You’ll want to do all of your editing to this .epub file using a free text-editing program such as Notepad++, or something similar which has numbered lines and search/replace functions. If you have a Mac, you’ll want to  use a free program called TextWrangler instead of Notepad++. Don’t use Windows Notepad as it doesn’t have the numbered-lines feature. Some of the files you’ll be editing here will looks like a dog’s breakfast if you open them up in Windows Notepad.

I recommend using Notepad++  and not Sigil to edit the HTML, especially in this case. I noticed that Sigil would do funny things to the JSON object (discussed below) that I had to undo every time I opened the .epub file up in Sigil. This didn’t happen with Notepad++.

I can now work the epub’s component files directly by changing the .epub extension to .zip and then opening this .zip file with WinZip. Once you have unzipped the .zip file,  use the free text editor Notepad++ to edit all of the component files inside the .zip file from here on out.

Now we’re ready to edit.

With that, let’s get right into it. I’ve placed both effects on the same page of the .epub/.mobi file so that all of the HTML and all of the CSS for both effects will be seen on a single .xhtml page and a single .css page. Initially I will present all of that HTML and all of that CSS for both effects.

I will then separate the effects and show how the HTML and CSS interact to create each of the two effects individually.

I will also show what lines of code have to be added to the .epub’s content.opf file to enable KF8 effects on your Kindle devices.

First, let’s start with the combined HTML for both effects. Here it is:

<?xml version=”1.0″ encoding=”utf-8″ standalone=”no”?><!DOCTYPE html PUBLIC “-//W3C//DTD XHTML 1.1//EN”  “http://www.w3.org/TR/xhtml11/DTD/xhtml11.dtd”&gt; 

<html xmlns=”http://www.w3.org/1999/xhtml”&gt;
<head>
<title></title>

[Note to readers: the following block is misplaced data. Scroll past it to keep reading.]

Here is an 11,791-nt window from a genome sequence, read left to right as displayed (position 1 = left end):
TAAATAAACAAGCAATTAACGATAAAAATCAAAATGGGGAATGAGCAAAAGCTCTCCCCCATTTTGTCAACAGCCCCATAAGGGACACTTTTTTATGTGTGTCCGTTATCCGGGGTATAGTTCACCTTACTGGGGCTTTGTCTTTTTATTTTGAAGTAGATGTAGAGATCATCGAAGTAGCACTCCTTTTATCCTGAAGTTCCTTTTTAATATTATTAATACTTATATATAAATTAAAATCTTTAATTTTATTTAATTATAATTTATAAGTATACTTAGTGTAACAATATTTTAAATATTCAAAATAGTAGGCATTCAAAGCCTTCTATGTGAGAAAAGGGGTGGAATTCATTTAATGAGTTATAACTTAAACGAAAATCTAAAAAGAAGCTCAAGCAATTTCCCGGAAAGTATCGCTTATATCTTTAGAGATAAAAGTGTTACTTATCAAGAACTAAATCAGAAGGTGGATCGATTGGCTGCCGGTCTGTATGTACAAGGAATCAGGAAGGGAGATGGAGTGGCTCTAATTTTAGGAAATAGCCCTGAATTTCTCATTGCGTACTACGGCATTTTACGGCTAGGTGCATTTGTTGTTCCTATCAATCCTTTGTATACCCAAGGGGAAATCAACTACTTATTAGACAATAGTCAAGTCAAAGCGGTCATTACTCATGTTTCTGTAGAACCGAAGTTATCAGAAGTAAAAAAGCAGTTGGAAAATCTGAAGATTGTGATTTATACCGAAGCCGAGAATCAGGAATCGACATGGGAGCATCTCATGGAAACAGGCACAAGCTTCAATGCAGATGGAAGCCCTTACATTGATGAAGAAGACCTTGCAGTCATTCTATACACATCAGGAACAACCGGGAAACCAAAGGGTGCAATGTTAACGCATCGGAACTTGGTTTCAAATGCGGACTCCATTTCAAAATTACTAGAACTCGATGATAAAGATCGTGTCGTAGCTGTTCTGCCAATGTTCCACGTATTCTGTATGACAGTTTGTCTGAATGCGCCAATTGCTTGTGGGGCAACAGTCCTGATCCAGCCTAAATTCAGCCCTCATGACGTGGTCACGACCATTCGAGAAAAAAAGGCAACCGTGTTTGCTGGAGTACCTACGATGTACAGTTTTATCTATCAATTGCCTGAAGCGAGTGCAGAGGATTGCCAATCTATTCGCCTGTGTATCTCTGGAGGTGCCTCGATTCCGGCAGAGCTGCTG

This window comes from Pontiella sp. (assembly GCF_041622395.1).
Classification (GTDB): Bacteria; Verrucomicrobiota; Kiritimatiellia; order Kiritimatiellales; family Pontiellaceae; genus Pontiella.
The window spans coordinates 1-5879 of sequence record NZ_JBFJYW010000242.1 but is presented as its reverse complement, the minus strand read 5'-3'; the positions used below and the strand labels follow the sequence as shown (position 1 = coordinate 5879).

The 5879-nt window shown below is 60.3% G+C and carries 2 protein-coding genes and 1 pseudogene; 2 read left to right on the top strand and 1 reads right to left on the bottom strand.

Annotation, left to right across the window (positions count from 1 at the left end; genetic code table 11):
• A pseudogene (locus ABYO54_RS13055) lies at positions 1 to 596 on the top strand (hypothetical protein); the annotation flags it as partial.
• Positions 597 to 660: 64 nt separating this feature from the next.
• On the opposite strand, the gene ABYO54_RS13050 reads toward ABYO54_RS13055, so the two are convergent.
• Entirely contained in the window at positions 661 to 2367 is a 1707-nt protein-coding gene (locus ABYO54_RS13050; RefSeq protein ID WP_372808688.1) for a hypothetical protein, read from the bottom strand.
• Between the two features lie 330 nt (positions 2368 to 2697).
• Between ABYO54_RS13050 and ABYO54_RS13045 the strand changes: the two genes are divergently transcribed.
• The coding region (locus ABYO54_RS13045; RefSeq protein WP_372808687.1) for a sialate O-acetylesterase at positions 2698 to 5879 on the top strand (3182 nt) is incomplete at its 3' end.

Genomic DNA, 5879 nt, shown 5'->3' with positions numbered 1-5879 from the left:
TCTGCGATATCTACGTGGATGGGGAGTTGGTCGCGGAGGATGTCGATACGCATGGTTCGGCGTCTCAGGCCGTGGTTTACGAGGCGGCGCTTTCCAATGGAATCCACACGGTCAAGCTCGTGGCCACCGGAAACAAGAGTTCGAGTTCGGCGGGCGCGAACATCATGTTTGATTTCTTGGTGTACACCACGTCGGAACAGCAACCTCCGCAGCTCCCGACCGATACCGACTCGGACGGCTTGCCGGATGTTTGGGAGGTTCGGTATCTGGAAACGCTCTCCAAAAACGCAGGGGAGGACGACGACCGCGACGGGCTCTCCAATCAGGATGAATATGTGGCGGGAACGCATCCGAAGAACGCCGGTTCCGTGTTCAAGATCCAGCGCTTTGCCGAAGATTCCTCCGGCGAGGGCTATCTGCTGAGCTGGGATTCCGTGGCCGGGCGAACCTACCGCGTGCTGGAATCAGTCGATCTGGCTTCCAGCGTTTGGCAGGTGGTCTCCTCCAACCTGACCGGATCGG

<link href=”../Styles/SwapText.css” rel=”stylesheet” type=”text/css” />
</head>

<body> 

<!—Configuring overall screen and image size for both KF8 effects –>
<!– Defines page size (600 X 1024) and contains everything –> 
<div class=”fillScreen”>
   

<!– Defines image size (600 X 1024) and positioning – absolute –>

<div><img alt=””
class=”image”
src=”../Images/Text_Swap.jpg” />
</div>          

<!—Effect A – Replacing a Speech Bubble In An Image With Larger Text –>           

<!– Creates the Tap Target –>
<div id=”tapTarget_A”> 

<!—The JSON object that controls panel magnification –>  
<a class=”app-amzn-magnify”
data-app-amzn-magnify=
‘{“targetId”:”parentContainerPosition_A“, “ordinal”:1}’>
</a>   

</div>           

<!– Here is bordered container with new text –>
<div id=”parentContainerPosition_A
class=”parentContainerBorder_A“>
<p class=”finalTextFormatting_A”>
I’m Gonna Kill Him! WISHMASTER IS DEAD!!
</p>

</div>
          

<!—Effect B – Replacing Text With Different Text –>                        

<!—The original text to be replaced is contained within the Tap Target –>               

<!– Creates the Tap Target –>
<div class=”tapTarget_B”>

<!—The JSON object that controls panel magnification –>
<a class=”app-amzn-magnify”
d
ata-app-amzn-magnify=
‘{“targetId”:”parentContainerPosition_B“,
“ordinal”:2}’>

<p class=”tapTargetFormatting_B”>
This is the original text
</p>
</a>
</div>              

<!—The Parent Container contains the replacement text –>
<div id=”parentContainerPosition_B” class=”targetMagnifier_B”>
<p class=”finalTextFormatting_B”>
And here is the replacement text
</p>
</div>
</div>
</body>
</html>


Now here is the combined CSS for both effects:

/* This first section of the stylesheet is called a CSS Reset.  */
/* A CSS Reset removes inconsistent formatting that browsers often apply  */